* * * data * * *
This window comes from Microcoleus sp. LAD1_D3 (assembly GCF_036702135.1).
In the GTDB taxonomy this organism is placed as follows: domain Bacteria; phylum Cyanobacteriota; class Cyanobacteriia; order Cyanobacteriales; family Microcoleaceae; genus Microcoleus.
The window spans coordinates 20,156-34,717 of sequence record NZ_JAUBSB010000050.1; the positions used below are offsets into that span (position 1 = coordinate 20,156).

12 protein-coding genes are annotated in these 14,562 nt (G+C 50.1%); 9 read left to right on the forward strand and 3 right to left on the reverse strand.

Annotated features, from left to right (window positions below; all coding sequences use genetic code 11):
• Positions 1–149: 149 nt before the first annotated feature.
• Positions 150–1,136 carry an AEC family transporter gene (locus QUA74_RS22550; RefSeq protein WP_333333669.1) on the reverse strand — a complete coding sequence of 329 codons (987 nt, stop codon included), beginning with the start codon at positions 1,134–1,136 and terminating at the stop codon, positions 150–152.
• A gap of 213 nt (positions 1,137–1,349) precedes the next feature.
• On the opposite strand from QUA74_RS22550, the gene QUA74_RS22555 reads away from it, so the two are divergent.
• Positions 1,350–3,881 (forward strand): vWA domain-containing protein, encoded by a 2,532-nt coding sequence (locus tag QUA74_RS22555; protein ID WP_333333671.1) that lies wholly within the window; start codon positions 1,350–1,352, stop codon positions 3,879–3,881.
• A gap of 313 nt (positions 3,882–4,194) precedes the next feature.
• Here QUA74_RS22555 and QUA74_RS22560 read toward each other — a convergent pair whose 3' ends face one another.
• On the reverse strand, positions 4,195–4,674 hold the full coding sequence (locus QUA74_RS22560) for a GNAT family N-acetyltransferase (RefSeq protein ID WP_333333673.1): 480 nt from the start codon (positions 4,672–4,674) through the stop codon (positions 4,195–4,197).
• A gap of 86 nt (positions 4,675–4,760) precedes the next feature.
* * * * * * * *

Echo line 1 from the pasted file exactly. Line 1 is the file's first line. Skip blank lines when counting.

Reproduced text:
This window comes from Microcoleus sp. LAD1_D3 (assembly GCF_036702135.1).